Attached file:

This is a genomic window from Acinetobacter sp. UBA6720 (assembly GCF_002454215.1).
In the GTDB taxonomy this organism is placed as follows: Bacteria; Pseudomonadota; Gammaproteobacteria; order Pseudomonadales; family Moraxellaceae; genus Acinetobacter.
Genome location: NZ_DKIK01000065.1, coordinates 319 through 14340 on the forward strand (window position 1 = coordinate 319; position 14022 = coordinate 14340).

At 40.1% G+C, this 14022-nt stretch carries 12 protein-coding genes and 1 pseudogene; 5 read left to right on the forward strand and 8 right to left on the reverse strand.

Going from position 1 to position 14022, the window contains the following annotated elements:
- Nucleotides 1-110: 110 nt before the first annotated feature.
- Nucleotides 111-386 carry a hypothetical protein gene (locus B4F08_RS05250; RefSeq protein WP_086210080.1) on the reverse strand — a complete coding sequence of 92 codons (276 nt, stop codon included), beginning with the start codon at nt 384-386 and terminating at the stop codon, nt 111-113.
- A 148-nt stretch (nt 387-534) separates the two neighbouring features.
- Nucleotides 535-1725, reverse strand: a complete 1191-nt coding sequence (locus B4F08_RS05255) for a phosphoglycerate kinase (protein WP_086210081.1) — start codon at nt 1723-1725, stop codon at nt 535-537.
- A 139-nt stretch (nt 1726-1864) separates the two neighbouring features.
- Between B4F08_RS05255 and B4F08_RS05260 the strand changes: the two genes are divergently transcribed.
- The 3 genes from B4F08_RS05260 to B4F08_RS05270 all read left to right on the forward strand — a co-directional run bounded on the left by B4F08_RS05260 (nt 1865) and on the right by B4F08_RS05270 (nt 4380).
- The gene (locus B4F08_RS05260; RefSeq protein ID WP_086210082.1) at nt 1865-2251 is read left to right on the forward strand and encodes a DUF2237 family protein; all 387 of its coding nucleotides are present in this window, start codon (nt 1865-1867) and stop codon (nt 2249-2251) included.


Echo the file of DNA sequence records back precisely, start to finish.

This is a genomic window from Acinetobacter sp. UBA6720 (assembly GCF_002454215.1).
In the GTDB taxonomy this organism is placed as follows: Bacteria; Pseudomonadota; Gammaproteobacteria; order Pseudomonadales; family Moraxellaceae; genus Acinetobacter.
Genome location: NZ_DKIK01000065.1, coordinates 319 through 14340 on the forward strand (window position 1 = coordinate 319; position 14022 = coordinate 14340).

At 40.1% G+C, this 14022-nt stretch carries 12 protein-coding genes and 1 pseudogene; 5 read left to right on the forward strand and 8 right to left on the reverse strand.

Going from position 1 to position 14022, the window contains the following annotated elements:
- Nucleotides 1-110: 110 nt before the first annotated feature.
- Nucleotides 111-386 carry a hypothetical protein gene (locus B4F08_RS05250; RefSeq protein WP_086210080.1) on the reverse strand — a complete coding sequence of 92 codons (276 nt, stop codon included), beginning with the start codon at nt 384-386 and terminating at the stop codon, nt 111-113.
- A 148-nt stretch (nt 387-534) separates the two neighbouring features.
- Nucleotides 535-1725, reverse strand: a complete 1191-nt coding sequence (locus B4F08_RS05255) for a phosphoglycerate kinase (protein WP_086210081.1) — start codon at nt 1723-1725, stop codon at nt 535-537.
- A 139-nt stretch (nt 1726-1864) separates the two neighbouring features.
- Between B4F08_RS05255 and B4F08_RS05260 the strand changes: the two genes are divergently transcribed.
- The 3 genes from B4F08_RS05260 to B4F08_RS05270 all read left to right on the forward strand — a co-directional run bounded on the left by B4F08_RS05260 (nt 1865) and on the right by B4F08_RS05270 (nt 4380).
- The gene (locus B4F08_RS05260; RefSeq protein ID WP_086210082.1) at nt 1865-2251 is read left to right on the forward strand and encodes a DUF2237 family protein; all 387 of its coding nucleotides are present in this window, start codon (nt 1865-1867) and stop codon (nt 2249-2251) included.